LBL Whole Frog Project Summary

Imaging and Distributed Computing Group
Information and Computing Sciences Division
Lawrence Berkeley Laboratory
Berkeley, CA 94720

Publication number: LBL-32476


Sophisticated image-based applications have the potential to play an important part in enhancing curriculum in a variety of disciplines, both cultural and scientific, and in providing K-12 students with the involvement and motivation to learn a wide variety of computer skills. An example of this is our ``Whole Frog'' project. In this project the idea is two fold: First is to demonstrate the utility of image based applications in biological sciences through a demonstration of whole body, 3D imaging of anatomy as a curriculum tool; and second, to introduce the concepts of computer based imaging and 3D geometry and visualization.

The curriculum goal of the Whole Frog Project is to provide high school biology classes the ability to explore the anatomy of a frog by using data from high resolution MRI imaging and mechanical sectioning, together with 3D surface and volume rendering software to visualize the anatomical structures of the original animal. Ultimately we intend to be able to ``enter the heart and fly down blood vessels, poking our head out at any point to see the structure of the surrounding anatomy''. The secondary goal of this project is to introduce the concepts of modeling and displaying 3D structures directly from 3D images obtained, for example, from MRI imaging (biological specimens), X-ray CT imaging (industrial imaging of non-biological objects), and direct generation from mathematical descriptions. Introducing this technology requires training teachers and students in the concepts and tools of image acquisition, enhancement, and analysis, and in the construction and manipulation of 3D graphical representations.

The realization of the potential impact of this technology on students grew out of our experience with undergraduate courses in computer graphics and image processing. The experimental study unit for biology was developed with the assistance of several high school teachers, and during the summer of 1991 we conducted an experiment to establish the parameters of a more extensive program. In this experiment we used a computer science graduate student to train two high school biology teachers in the use and concepts of the computer systems and tools needed to image and visualize 3D objects (initially an orange). To introduce this technology we trained teachers in:

These teachers were enthusiastic learners, and as they mastered the concepts they suggested modifications in the material and techniques that will be needed to introduce this material into the classroom.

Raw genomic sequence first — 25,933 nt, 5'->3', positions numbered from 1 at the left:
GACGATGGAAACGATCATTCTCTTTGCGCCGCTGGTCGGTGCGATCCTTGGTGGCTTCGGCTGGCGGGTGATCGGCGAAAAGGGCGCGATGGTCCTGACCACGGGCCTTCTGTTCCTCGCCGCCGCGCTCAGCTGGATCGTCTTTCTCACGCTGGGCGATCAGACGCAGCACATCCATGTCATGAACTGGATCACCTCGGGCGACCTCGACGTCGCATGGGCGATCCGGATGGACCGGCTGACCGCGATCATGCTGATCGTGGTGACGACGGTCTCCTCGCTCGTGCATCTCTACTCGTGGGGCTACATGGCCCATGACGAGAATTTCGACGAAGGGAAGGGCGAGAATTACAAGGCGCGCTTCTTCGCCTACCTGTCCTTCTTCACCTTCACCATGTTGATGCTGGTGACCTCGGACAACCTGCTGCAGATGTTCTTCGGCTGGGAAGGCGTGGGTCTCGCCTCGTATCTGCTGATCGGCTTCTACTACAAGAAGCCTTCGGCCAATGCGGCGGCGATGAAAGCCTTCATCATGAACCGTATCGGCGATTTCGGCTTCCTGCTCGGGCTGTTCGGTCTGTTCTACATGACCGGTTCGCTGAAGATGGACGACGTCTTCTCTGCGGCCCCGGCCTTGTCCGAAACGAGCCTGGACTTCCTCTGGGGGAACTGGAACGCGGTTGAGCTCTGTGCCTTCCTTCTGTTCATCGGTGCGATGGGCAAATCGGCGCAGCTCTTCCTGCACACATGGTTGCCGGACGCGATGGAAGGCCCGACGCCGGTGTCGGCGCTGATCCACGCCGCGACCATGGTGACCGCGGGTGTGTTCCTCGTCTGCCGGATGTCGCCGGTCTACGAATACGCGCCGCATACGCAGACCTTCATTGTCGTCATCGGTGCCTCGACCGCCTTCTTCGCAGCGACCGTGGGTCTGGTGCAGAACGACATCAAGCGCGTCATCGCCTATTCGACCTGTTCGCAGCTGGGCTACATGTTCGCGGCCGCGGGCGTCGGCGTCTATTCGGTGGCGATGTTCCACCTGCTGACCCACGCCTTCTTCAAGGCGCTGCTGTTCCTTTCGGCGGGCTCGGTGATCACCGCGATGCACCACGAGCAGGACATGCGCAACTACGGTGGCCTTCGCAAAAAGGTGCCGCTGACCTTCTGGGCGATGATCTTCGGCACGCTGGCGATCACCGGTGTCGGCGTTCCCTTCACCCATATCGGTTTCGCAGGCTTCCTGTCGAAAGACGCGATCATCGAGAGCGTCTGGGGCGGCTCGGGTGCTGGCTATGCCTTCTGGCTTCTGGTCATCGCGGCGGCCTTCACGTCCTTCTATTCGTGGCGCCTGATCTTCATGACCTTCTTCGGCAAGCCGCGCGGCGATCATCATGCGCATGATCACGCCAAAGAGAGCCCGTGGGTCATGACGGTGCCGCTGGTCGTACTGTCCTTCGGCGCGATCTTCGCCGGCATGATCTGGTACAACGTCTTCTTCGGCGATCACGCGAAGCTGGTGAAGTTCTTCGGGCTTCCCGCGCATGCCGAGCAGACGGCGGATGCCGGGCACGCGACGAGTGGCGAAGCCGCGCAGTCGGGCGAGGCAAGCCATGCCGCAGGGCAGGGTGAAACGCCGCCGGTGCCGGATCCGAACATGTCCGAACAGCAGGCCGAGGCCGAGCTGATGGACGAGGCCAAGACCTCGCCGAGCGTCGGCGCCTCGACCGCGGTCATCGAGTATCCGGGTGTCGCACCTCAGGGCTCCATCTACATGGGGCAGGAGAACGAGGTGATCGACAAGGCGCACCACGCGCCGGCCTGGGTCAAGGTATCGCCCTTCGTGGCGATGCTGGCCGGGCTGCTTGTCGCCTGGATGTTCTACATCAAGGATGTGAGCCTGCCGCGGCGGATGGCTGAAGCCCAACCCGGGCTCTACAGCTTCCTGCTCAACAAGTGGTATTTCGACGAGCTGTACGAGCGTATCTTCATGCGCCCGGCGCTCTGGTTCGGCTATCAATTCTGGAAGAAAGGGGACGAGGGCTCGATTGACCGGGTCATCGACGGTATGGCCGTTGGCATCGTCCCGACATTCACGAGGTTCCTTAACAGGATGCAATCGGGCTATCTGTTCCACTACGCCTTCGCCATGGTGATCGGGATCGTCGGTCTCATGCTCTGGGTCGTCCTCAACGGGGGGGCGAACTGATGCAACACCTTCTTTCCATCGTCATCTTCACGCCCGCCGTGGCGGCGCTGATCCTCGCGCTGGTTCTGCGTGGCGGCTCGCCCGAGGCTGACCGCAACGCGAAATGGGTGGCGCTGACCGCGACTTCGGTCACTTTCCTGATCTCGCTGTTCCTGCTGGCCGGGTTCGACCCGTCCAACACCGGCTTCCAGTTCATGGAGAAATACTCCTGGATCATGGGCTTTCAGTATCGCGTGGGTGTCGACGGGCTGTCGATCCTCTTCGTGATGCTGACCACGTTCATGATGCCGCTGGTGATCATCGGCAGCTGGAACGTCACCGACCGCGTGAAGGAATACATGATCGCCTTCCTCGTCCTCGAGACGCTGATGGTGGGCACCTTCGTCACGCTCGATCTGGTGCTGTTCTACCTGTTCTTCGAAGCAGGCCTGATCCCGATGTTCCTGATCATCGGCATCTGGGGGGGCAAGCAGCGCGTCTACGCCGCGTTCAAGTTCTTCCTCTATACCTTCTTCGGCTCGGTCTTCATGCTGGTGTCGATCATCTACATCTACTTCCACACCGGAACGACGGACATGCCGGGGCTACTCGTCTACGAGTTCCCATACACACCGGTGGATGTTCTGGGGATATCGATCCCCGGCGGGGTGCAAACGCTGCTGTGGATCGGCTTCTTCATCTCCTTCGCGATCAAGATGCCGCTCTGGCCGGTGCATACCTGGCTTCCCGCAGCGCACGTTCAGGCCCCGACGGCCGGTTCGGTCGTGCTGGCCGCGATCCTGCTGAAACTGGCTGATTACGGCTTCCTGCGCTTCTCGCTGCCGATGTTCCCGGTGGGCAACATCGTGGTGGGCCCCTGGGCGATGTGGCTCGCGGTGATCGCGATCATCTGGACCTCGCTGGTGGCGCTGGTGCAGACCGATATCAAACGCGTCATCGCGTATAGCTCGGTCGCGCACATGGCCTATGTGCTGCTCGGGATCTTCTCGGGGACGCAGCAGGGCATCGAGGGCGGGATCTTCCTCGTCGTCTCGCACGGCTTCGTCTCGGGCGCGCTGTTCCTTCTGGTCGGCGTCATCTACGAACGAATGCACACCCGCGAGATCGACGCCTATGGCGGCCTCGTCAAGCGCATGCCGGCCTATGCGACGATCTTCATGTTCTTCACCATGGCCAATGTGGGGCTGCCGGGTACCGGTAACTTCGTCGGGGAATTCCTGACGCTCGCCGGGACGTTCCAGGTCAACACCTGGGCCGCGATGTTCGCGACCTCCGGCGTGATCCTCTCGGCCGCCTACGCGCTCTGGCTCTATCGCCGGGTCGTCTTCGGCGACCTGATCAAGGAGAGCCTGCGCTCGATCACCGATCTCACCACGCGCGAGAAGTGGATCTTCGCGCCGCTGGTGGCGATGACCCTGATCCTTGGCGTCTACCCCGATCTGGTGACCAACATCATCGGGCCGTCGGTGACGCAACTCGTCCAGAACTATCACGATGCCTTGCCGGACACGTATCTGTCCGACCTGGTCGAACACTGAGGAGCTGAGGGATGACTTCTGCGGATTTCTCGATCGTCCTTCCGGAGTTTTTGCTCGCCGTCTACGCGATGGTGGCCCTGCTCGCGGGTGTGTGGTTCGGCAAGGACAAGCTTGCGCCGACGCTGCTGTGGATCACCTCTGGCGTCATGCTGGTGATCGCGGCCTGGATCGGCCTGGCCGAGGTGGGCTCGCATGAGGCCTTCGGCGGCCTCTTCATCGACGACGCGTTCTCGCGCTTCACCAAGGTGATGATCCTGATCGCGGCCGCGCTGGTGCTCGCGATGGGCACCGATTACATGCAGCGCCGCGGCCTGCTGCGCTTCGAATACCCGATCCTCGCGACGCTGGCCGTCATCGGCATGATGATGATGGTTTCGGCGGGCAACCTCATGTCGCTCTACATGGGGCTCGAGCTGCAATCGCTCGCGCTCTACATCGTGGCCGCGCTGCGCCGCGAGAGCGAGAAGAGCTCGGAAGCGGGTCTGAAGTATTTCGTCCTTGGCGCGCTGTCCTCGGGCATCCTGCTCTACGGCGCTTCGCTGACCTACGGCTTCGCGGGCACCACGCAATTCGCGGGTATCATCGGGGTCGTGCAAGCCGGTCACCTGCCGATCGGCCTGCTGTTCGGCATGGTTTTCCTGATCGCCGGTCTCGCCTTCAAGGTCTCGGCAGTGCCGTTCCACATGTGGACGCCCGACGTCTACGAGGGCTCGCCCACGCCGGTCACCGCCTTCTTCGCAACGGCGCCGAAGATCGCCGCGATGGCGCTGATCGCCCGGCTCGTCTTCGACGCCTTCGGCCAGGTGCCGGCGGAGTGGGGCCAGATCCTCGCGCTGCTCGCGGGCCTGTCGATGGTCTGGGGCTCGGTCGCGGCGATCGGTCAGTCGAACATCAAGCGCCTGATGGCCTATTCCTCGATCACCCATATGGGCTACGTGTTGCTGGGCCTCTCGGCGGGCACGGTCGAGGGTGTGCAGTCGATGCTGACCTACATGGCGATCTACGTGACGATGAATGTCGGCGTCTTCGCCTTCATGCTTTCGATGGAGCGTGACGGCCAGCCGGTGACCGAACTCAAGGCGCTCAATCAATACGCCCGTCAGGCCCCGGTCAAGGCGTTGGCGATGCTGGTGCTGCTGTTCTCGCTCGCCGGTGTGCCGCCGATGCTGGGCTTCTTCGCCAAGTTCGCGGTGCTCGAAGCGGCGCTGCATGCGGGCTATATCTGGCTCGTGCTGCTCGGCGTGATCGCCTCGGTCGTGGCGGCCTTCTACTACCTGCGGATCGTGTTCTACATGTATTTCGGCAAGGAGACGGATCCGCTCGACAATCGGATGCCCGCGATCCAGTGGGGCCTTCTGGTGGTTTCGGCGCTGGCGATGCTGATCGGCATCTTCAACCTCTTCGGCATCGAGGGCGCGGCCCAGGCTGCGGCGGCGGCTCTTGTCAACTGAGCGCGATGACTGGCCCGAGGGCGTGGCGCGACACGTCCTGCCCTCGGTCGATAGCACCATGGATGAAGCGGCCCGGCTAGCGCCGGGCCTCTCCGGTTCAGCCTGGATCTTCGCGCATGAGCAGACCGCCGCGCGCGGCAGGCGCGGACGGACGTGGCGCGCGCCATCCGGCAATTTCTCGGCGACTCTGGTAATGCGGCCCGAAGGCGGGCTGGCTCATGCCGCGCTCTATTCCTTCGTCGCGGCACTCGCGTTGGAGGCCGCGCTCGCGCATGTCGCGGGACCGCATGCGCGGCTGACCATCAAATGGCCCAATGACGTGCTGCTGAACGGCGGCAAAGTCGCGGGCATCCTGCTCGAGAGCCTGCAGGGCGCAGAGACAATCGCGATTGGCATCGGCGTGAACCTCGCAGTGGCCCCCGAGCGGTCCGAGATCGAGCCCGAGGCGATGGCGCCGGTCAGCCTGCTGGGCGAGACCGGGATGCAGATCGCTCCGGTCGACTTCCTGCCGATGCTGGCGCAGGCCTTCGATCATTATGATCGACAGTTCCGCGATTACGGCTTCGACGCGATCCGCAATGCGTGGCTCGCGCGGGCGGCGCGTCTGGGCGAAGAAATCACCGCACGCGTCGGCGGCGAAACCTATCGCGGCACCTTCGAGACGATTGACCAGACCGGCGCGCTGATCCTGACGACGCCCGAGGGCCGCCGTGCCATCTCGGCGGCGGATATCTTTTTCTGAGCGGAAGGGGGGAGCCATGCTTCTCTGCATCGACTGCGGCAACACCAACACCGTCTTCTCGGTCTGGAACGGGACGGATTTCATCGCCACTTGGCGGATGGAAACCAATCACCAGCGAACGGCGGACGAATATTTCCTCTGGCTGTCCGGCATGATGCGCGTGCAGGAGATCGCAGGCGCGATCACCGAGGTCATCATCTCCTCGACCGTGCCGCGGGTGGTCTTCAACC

A next logical step will be to develop material for summer workshops to be held at LBL, and attended by both teachers and students. These workshops will further develop the materials and techniques needed to introduce advanced imaging technology into the classroom. The ultimate goal is to place high speed computer networks and workstations in the schools in order to make this technology a part of the regular curriculum.

The whole frog project is an example of one class of exploratory imaging applications, other examples of this 3D imaging and visualization include a high resolution X-ray CT scan of a small jet engine, and 3D confocal microscope images of large uni-cellular organisms like Paramecium. Other classes of imaging applications that we have proposed for involving advanced imaging, computing, and networking technology in the secondary education system include a ``digital darkroom'' project, on-line access to earth image repositories (both the EROS Data Center and U. S. Sprint have expressed interest in this), and on-line access to museum image databases (for example U. C. Berkeley's Lowie Museum of Anthropology). This capability has now been enabled by Moasic / WWW.

We are currently developing the technology to bring an optical microscope on to the network in a way that permits remote control and manipulation, and display of live video output from the microscope. (See Video Microscope project.)

At the present time, the available material includes a study outline, numerous images of the frog and several plants, the high resolution volume data sets and 3D models for various internal structures of the objects that have been studied, scripts and prescriptions for display and manipulation in several volume rendering packages, a teacher produced MacroMind Director multimedia frog anatomy sequence, and several movies (in the form of digital image sequences, some of which have been transferred to video tape).

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Page last modified: 01/09/05
Contacts: Bill Johnston, David Robertson